The Volvo soon proved to be a smash hit. The company had predicted demand would peak at 50,000 cars a year, but in 2003 it delivered 62,000 globally – more than half that total in the U.S. Yet this success revealed the inadequacies of the powertrain line-up as, to Volvo's surprise, the XC90 was competing strongly against the BMW X5 and Mercedes ML, both of which had the option of V8 engines. It was soon decided that the XC90 would require something similar if it was to realise its full potential in the 'States.
Truck engines aside, the sum total of Volvo's experience of V8s at this point was zero. It had never felt the need for anything bigger than the long-lived PSA-Renault 'Douvrin' V6 in its old rear-drivers, and had switched to turbocharged five- and six- pots once it hung its motors the other way around. By a happy coincidence parent company Ford did have experience of the unusual transverse V8 configuration, having commissioned one for the U.S. market Taurus SHO, this combining a Cosworth block with Yamaha cylinder heads.
Volvo ordered something very similar in the form of the pithily named B8444S, which Yamaha would build in Japan. This was bigger and brawnier than the 3.4-litre 235hp SHO motor, but shared the basics of a 60-degree bank angle and common bore centres. Getting it to fit in the XC90's engine compartment without compromising the car's all-important crumple zones required some smart packaging, including an alternator mounted directly to the engine block and exhaust camshafts driven by secondary chains from the intake cams. The resulting engine displaced 4.4-litres and made 311hp, getting introduced to the range when the XC90 got its first facelift in 2006.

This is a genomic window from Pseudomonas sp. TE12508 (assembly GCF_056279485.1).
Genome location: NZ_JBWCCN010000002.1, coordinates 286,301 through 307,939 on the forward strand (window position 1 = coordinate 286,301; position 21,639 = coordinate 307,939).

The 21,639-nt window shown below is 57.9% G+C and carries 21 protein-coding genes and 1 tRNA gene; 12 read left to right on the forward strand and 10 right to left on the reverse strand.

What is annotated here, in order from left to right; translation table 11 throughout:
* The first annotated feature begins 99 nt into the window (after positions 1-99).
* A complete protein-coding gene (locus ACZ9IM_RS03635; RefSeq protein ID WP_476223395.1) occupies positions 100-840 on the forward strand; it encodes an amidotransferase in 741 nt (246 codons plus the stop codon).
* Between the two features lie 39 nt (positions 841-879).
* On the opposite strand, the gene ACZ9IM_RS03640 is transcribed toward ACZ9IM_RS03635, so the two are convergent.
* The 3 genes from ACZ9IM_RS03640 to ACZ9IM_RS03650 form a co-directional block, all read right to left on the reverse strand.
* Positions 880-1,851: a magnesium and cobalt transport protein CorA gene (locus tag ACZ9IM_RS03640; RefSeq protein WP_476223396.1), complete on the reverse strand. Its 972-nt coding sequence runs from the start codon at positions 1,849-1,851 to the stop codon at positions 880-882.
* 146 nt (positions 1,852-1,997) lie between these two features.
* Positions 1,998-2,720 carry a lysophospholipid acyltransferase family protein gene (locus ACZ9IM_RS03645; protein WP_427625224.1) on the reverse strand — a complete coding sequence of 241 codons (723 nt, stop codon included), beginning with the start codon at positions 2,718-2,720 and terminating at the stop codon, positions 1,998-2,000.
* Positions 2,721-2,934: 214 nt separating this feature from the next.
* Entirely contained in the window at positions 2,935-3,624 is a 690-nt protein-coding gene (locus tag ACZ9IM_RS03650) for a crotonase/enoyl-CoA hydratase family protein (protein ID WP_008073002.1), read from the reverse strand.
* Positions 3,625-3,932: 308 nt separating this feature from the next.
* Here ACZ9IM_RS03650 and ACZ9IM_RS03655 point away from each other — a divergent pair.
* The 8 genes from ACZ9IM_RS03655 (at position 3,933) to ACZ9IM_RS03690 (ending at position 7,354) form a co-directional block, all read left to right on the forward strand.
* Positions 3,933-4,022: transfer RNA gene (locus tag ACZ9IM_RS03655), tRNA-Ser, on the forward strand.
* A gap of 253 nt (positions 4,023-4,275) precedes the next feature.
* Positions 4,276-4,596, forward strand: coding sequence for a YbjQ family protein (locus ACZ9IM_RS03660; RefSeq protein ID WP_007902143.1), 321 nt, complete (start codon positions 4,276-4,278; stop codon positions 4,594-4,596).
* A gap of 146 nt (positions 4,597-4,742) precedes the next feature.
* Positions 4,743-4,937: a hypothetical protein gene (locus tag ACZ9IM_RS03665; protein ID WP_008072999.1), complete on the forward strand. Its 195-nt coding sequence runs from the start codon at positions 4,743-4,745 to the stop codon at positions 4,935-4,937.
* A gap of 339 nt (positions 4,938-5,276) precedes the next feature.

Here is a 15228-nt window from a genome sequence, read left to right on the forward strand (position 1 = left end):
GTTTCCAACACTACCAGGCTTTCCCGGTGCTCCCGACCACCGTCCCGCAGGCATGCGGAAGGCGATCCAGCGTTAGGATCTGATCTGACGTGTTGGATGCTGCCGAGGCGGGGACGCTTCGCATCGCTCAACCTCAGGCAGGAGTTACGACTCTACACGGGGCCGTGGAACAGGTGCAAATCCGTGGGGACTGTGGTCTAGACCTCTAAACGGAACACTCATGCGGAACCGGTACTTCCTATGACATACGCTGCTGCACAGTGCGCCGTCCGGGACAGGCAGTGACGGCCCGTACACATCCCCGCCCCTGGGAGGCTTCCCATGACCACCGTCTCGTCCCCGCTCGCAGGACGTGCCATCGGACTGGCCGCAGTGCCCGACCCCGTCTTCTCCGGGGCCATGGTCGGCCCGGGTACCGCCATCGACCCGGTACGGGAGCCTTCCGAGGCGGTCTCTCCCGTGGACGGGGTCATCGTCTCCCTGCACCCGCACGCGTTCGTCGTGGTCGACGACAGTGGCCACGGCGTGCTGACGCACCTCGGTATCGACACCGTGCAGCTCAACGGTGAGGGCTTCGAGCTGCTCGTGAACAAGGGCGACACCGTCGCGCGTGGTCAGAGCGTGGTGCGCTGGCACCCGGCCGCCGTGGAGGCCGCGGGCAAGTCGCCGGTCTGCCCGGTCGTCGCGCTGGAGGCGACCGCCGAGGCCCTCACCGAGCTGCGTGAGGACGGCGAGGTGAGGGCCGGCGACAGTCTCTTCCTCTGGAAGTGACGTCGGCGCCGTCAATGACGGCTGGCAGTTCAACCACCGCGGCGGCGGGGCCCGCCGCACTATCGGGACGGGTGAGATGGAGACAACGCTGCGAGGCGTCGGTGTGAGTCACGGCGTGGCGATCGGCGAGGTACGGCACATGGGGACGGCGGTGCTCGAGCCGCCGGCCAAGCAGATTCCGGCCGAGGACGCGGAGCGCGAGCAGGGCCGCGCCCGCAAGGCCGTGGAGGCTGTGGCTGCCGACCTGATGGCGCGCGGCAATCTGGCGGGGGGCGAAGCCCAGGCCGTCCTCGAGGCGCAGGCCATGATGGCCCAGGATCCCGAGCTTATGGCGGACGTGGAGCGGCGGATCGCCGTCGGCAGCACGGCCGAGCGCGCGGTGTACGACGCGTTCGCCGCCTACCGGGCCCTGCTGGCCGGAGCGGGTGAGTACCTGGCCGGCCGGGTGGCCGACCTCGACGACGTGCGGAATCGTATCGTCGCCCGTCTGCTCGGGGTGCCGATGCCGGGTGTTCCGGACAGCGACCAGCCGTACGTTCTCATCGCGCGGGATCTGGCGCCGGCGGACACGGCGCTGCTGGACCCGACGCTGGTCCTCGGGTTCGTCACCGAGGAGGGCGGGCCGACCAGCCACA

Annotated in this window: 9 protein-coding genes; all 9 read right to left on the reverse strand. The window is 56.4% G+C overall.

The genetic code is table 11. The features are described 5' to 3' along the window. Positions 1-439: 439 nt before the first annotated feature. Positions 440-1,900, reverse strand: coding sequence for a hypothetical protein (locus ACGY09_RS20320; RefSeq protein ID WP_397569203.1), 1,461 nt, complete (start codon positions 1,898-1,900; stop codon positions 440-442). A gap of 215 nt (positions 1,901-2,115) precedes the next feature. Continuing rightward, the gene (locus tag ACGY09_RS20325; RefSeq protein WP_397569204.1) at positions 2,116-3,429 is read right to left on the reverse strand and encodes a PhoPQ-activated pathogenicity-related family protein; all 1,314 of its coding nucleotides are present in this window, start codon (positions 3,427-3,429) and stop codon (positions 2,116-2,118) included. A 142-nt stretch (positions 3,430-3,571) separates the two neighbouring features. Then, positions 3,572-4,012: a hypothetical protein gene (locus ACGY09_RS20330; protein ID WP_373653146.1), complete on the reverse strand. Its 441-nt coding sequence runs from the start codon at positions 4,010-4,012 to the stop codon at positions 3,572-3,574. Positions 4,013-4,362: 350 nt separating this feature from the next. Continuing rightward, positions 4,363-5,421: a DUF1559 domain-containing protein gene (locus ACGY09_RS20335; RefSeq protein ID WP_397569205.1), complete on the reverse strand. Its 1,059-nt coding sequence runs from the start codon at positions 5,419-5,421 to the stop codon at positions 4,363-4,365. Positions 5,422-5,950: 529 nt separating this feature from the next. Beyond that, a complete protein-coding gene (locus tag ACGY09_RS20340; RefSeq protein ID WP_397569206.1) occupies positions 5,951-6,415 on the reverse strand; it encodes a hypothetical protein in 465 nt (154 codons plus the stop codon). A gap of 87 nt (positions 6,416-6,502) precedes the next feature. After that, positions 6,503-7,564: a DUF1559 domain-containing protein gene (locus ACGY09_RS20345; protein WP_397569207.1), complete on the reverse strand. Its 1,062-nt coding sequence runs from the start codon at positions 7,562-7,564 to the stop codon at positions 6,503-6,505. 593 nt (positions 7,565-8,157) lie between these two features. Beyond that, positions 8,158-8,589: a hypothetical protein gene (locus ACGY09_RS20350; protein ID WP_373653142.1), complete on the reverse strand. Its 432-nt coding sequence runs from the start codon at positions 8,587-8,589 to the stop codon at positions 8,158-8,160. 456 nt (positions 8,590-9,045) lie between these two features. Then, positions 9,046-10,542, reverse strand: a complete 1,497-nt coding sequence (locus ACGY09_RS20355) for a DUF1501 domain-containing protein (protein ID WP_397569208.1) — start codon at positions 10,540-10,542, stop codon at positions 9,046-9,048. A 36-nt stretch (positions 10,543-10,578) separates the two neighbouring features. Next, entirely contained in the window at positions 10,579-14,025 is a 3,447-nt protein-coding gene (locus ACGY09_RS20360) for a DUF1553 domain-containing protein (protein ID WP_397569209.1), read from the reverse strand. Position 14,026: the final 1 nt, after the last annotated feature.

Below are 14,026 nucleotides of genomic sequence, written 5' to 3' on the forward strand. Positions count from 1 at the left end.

While power hadn't increased hugely over that claimed for the wheezy old T6, both performance and character were transformed, turning the XC90 V8 into one of the fastest cars in its segment. A 6.9-second 0-60mph time might not sound like much cop to modern ears, but it made the Volvo quicker than any Range Rover Sport and beat every X5 apart from the 4.8 iS. The V8 was quiet under gentle use, but turned snarly when prodded and had a impressively keen and zingy top end. The V8's staid styling – barely distinguishable from its lesser brethren – also made it more Q than Dennis Llewelyn joining the back of a line to see a Freddie Mercury concert. Nobody expected to lose a drag race to an XC90, yet many did – and sometimes with the added indignity of all seven of the Ovlov's seats being occupied.